Bobby Crutchley’s first World Cup as England’s Head Coach has thrown up a real group of death: Australia and Belgium can lay claim to being two of the strongest sides in the competition, whilst India, Malaysia and Spain offer a dangerous unpredictability to go with some extremely gifted individuals. There is no doubt even making the semi-finals will be a tough ask. However with wins in the World League Finals over both Belgium and Australia and some excellent performances during the new coach’s reign so far, there is much to be optimistic about. The Top of the D looks at three of the key players England will rely on to carry them through.
There is some symmetry between Pinner’s rise to the top and that of Maddie Hinch, in the women’s side: Both had to bide their time behind more established custodians before making the step up after the London Olympics and both have taken to international hockey with great success.
Pinner is a larger than life character who exudes confidence and determination on the pitch. His giant frame and incredible athleticism make him hard to beat from both penalty corners and from open play. I have watched his development at international level with great interest and have been impressed by some small improvements he has made to his game. For example, his ability to not only reach certain shots on goal, but to also ensure the ball is cleared to safety as he makes the save. It is a small tweak that owes much to his conditioning, technique and his speed of thought, but that also makes a huge difference, ensuring any forwards following in are not allowed a second chance at goal. It sounds simple, but the number of goalkeepers at all levels who do not do this is incredibly high, and at international level second chances for strikers can be very costly.
Pinner picked up the goalkeeper of the tournament prize at the World League Final and has begun to really impose himself on being the No1 for his country. He will undoubtedly be tested to the limit of his abilities in front of the world in The Hague. England’s chances rest heavily on the Beeston stopper having a good tournament and rising above the pressure to keep the opposition at bay.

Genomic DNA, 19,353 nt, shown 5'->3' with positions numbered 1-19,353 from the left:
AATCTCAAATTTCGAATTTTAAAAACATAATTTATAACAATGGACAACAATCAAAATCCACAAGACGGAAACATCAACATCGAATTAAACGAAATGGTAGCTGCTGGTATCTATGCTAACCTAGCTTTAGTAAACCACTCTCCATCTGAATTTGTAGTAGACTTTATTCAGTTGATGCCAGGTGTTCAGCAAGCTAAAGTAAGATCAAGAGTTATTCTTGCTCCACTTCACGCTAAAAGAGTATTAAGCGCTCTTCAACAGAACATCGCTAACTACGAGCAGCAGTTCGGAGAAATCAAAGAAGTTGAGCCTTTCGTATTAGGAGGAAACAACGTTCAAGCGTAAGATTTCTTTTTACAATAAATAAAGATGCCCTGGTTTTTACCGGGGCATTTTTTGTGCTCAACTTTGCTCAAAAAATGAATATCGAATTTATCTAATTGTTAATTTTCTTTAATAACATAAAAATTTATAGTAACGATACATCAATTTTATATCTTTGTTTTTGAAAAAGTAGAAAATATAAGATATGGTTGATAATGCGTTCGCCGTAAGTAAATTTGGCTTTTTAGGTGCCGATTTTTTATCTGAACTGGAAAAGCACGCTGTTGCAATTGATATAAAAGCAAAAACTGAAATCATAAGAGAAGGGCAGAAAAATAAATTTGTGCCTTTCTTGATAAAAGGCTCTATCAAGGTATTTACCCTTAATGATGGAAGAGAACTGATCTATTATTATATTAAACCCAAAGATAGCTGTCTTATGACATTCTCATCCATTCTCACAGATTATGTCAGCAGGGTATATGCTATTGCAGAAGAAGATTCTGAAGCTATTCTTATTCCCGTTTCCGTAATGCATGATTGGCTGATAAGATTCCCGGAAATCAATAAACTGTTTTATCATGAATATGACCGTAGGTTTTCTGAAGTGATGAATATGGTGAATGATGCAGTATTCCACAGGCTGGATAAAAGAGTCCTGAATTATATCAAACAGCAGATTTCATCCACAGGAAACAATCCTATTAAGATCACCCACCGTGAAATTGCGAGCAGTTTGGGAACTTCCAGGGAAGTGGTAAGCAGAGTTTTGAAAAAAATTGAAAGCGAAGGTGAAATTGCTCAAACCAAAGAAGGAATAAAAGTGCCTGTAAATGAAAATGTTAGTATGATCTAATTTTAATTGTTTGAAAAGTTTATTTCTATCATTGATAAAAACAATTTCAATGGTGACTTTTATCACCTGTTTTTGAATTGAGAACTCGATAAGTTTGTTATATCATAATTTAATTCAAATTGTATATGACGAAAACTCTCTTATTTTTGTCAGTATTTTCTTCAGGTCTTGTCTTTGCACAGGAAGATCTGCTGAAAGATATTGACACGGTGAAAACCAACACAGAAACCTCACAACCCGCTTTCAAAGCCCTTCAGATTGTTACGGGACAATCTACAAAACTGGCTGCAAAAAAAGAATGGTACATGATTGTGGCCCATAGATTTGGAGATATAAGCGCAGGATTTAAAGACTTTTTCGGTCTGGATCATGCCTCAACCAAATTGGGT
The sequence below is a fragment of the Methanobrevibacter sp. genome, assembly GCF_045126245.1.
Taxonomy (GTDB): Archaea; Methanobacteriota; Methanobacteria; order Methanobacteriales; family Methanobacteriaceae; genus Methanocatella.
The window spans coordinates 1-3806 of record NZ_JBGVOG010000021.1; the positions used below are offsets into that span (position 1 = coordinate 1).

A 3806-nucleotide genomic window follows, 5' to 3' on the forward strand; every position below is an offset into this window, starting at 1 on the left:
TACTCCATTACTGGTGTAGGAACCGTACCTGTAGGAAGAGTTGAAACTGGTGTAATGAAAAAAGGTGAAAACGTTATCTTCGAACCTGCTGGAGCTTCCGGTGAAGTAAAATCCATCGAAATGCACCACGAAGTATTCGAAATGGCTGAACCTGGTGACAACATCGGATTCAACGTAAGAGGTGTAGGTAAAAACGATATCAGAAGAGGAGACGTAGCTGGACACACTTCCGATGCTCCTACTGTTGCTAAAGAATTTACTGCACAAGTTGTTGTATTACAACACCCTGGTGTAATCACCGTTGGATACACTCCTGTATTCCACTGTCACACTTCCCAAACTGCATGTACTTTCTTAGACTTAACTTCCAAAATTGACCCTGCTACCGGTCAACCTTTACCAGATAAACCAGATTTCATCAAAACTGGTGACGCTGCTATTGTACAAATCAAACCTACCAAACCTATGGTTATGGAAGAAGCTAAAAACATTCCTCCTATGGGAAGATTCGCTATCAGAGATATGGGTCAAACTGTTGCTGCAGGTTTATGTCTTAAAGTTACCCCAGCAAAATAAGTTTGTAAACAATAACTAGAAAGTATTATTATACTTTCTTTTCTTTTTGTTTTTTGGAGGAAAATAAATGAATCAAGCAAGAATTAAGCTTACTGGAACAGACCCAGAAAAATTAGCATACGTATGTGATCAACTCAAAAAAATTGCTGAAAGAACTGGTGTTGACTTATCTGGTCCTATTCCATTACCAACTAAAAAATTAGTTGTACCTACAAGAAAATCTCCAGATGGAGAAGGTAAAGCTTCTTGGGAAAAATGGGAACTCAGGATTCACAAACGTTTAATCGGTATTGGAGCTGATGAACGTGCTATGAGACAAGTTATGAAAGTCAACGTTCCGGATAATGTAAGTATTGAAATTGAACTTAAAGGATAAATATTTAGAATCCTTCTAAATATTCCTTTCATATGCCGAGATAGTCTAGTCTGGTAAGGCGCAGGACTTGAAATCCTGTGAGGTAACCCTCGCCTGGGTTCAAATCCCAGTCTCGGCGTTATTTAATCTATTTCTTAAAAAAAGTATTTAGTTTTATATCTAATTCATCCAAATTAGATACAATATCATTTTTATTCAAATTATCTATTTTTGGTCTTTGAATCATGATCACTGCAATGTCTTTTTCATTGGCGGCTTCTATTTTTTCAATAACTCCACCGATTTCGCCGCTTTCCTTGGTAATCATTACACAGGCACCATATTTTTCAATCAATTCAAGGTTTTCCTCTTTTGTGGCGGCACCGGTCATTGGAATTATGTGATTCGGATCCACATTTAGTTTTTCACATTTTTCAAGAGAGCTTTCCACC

Tobias Hauke, the FIH World Player of the Year has hailed the Reading star as one of the best around, citing Catlin’s close control and stick skills as a real danger. The No26 benefitted greatly from his year in Belgium, coming back home with seemingly an extra yard of pace, some extra tricks in the locker and a renewed confidence in his ability. At times during previous years, England had been accused of being a little bit workmanlike. They were a side who was hard to break down but who lacked any sort of flair or any sort of unique individual play in the final third. Catlin’s skill on the ball is hopefully a remedy to that problem. With the pool games likely to be tight, his link up play with Barry Middleton, Ashley Jackson and the forward line as well as his ability to produce a piece of magic to unlock the opposition defence will prove crucial in England’s quest to find the goals to reach the semi-finals.
No real surprise to see the East Grinstead man’s name come up but it doesn’t make him any less important. Jackson has endured a tough time with injuries and missed out on the European Championships with an ankle problem. Now, with the No7 back to full fitness he is starting to remind people just how much talent he has. Before his run of injuries Jackson played with an air of confidence, almost a swagger. He would stroll onto a pitch and take control of a game on his own, looking like the best player out there. After his injury problems there have been times where it has looked like he was playing within himself, possibly because he was not 100%, possibly for fear of his body breaking down again. Now, that old swagger is back and he is hitting top form at just the right time. His understanding with Catlin and Middleton and his vision and knack of picking a pass that others would not even see will be crucial, as will his deadly accuracy from penalty corners, where he is still one of the best around. If Jackson is on song, England are a dangerous side.
Bobby Crutchley’s team open their World Cup campaign on 31 May against Spain. The full schedule can be found here. You can see how The Top of the D’s Key Three and their teammates fare by following my match reports and tweets from The Hague.